Springmann’s stepfather, Martin, read aloud a poem-style letter written by Martin’s sister-in-law and Tyler Springmann’s aunt Amy. It was intended to be in Springmann’s voice.

“Mom, I love you, but this you know is what I wanted to do. ‘I miss you so much,’ is what I first have to say,” the letter read. “I just wish I had a chance to come home and hug you before this day. Mom, I know you won’t tell me, but I know you cried many tears. I didn’t want to be in this place, but I knew death was something I had to face.

“I know you wrote a letter to me — please send it up here so I can see. I promise to read it in heaven every day; I will keep it in my pocket and never let it get away.”

Billy Black, Brittney Springmann’s father, said he met Springmann when he was “just another high school kid.”

“I discounted him at first,” Black said, but “he soon proved his mettle and earned my trust. He came into our lives and, I think, swept every one of us off our feet. Brittney, myself, my son Hayden — we all loved him to death.”

And, because “music was indeed a very important part of Tyler’s life,” Gibson said, Springmann’s grandmother, Linda Snay, also sang “Amazing Grace.”

“Tyler loved this song with all of his heart,” Snay said. “So I hope it blesses you just as much as it did him.”

At the start of the second verse, Ben Martin rose from his seat and began singing along, and the rest of those in the gym soon stood as well and sang.

Following the funeral, Springmann was buried at Mount Pleasant Cemetery in Dexter, beside his grandmother, great-grandmother and three uncles.

Scott Monroe — 861-9239

[email protected]

TYLER’S LAST LETTER

During the funeral Friday for Pfc. Tyler M. Springmann, his stepfather, Ben Martin, read aloud a poem-style letter. It was written by Martin’s sister-in-law and Springmann’s aunt Amy and was intended to be in Springmann’s voice.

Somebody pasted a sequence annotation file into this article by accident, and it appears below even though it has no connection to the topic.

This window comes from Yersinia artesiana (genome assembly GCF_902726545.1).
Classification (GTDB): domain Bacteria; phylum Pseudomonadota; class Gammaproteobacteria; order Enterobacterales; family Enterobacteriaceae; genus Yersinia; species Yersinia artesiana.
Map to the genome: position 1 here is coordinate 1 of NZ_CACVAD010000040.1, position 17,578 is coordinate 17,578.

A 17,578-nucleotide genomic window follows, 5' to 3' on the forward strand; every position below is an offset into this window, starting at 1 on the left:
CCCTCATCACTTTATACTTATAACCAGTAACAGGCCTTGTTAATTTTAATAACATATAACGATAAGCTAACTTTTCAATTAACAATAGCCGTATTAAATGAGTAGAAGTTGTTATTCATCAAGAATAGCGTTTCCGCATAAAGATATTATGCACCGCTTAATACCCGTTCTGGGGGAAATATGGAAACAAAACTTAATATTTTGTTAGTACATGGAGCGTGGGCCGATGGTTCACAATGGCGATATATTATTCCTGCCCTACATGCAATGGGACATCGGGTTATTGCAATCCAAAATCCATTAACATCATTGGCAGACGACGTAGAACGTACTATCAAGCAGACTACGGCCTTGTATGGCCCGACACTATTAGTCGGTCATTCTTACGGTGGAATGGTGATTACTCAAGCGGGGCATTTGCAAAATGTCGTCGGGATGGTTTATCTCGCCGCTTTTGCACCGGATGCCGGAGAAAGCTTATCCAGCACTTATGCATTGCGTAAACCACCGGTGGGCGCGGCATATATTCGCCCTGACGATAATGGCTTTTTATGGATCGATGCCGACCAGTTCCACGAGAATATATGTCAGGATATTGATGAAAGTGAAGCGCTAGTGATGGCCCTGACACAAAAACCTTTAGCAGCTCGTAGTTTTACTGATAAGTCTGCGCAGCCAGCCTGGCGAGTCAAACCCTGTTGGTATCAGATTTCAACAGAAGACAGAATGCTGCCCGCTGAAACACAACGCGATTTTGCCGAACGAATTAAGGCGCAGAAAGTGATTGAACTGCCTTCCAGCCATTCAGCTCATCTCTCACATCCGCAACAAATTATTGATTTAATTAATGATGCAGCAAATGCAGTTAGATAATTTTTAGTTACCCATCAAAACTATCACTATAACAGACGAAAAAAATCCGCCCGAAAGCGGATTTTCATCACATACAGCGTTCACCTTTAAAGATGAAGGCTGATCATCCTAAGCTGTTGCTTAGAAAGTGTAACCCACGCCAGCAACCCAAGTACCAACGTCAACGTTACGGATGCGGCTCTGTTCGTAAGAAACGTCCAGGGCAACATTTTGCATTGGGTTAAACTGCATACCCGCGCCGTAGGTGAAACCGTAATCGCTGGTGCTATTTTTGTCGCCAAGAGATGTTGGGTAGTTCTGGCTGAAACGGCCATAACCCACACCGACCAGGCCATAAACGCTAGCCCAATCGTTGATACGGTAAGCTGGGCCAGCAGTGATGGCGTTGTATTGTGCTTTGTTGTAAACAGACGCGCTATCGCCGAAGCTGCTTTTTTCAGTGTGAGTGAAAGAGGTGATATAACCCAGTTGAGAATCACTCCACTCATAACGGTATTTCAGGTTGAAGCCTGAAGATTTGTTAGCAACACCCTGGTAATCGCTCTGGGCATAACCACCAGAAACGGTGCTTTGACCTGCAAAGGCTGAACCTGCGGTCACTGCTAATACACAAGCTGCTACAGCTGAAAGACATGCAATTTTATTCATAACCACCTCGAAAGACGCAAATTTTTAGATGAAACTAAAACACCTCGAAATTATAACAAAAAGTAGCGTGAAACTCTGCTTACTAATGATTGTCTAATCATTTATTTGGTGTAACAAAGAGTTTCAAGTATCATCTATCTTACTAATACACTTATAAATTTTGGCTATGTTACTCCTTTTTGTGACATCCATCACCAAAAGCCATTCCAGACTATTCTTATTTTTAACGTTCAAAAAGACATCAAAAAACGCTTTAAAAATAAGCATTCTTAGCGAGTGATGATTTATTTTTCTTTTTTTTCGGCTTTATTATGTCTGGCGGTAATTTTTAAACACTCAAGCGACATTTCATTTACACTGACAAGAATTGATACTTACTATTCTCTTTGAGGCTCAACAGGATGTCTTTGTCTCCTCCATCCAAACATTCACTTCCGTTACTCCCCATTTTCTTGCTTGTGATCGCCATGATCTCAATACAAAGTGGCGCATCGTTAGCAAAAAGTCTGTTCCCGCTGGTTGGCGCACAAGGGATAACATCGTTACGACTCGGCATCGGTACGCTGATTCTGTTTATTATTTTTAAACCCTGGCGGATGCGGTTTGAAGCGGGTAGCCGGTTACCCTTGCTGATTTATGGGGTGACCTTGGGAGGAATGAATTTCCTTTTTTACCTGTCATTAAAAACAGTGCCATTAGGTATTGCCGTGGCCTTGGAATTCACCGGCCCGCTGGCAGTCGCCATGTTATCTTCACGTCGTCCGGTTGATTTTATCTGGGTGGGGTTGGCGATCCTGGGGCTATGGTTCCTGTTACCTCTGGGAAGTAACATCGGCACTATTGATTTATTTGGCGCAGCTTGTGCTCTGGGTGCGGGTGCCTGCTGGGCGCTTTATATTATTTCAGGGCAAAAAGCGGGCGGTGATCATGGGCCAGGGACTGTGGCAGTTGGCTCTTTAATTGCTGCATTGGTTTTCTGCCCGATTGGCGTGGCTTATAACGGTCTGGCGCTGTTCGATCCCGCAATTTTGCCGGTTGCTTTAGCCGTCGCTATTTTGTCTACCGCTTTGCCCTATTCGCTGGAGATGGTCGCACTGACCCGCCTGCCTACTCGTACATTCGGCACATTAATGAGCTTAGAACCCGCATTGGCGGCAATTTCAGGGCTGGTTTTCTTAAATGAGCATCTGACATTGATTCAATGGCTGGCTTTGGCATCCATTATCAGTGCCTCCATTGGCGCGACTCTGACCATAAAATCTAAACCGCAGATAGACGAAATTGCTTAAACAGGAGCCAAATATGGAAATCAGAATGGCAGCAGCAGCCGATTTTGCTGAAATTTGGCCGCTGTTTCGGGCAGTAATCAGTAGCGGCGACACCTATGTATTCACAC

Dear Mom,

Mom, I love you, but this you know is what I wanted to do. ‘I miss you so much,’ is what I first have to say. I just wish I had a chance to come home and hug you before this day. Mom, I know you won’t tell me, but I know you cried many tears. I didn’t want to be in this place, but I knew death was something I had to face.

Clenching my gun and holding tight, saying a prayer, preparing to fight. I have to serve my land gladly; it means my life. But this is a soldier’s highest sacrifice; I gave my all to keep my resistance. I fought my battle with vengeance. As this heart grows weak and colder, just let everyone know I was a fallen soldier.

Mom, I know you wrote a letter to me — please send it up here so I can see. I promise to read it in heaven every day; I will keep it in my pocket and never let it get away. When the soldier gave you the news, told you I was gone, I know a part of you slowly died. I heard you cry from dusk ’til dawn. But Mom, I’m OK. I was a soldier. I know you bought a blanket that is navy blue; I want you to know I have the same one up here, too. I know I told you that I would fight ’til I won, but the Lord came and told me my work was done.

So, Mom, I’m sending hugs and kisses to you, Ben, Zach and Keana. I’m watching you fade as I head toward the sky, remembering the teardrops falling from your eyes. Knowing that some soldiers don’t always survive, so as I close this letter, Mom, please don’t cry, for this is not a goodbye. Tell Zach and Keana I love them so much, and tell Ben to get the snowmobile and take me for a ride. And I will be waiting here for you, safe in heaven, with Grammy by my side.